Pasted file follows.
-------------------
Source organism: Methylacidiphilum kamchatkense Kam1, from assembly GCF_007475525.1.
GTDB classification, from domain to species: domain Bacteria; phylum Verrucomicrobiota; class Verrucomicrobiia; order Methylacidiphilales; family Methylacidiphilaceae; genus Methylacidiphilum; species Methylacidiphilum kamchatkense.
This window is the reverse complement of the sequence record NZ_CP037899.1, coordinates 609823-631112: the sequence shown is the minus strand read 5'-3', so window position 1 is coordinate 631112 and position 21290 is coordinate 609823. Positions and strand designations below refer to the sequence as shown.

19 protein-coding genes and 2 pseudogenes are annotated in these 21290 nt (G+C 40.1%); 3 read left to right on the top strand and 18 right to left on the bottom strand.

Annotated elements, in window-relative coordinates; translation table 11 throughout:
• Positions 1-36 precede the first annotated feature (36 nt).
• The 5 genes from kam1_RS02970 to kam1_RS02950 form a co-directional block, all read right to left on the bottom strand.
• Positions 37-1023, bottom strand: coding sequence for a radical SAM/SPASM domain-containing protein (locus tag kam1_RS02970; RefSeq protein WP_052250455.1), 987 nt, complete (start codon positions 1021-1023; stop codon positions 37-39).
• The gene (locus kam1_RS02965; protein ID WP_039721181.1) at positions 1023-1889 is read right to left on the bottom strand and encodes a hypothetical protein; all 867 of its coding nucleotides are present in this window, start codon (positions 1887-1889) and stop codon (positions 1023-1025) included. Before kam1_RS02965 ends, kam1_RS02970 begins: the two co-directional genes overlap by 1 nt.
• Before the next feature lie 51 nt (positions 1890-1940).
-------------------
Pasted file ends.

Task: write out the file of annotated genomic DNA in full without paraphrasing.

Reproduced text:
Source organism: Methylacidiphilum kamchatkense Kam1, from assembly GCF_007475525.1.
GTDB classification, from domain to species: domain Bacteria; phylum Verrucomicrobiota; class Verrucomicrobiia; order Methylacidiphilales; family Methylacidiphilaceae; genus Methylacidiphilum; species Methylacidiphilum kamchatkense.
This window is the reverse complement of the sequence record NZ_CP037899.1, coordinates 609823-631112: the sequence shown is the minus strand read 5'-3', so window position 1 is coordinate 631112 and position 21290 is coordinate 609823. Positions and strand designations below refer to the sequence as shown.

19 protein-coding genes and 2 pseudogenes are annotated in these 21290 nt (G+C 40.1%); 3 read left to right on the top strand and 18 right to left on the bottom strand.

Annotated elements, in window-relative coordinates; translation table 11 throughout:
• Positions 1-36 precede the first annotated feature (36 nt).
• The 5 genes from kam1_RS02970 to kam1_RS02950 form a co-directional block, all read right to left on the bottom strand.
• Positions 37-1023, bottom strand: coding sequence for a radical SAM/SPASM domain-containing protein (locus tag kam1_RS02970; RefSeq protein WP_052250455.1), 987 nt, complete (start codon positions 1021-1023; stop codon positions 37-39).
• The gene (locus kam1_RS02965; protein ID WP_039721181.1) at positions 1023-1889 is read right to left on the bottom strand and encodes a hypothetical protein; all 867 of its coding nucleotides are present in this window, start codon (positions 1887-1889) and stop codon (positions 1023-1025) included. Before kam1_RS02965 ends, kam1_RS02970 begins: the two co-directional genes overlap by 1 nt.
• Before the next feature lie 51 nt (positions 1890-1940).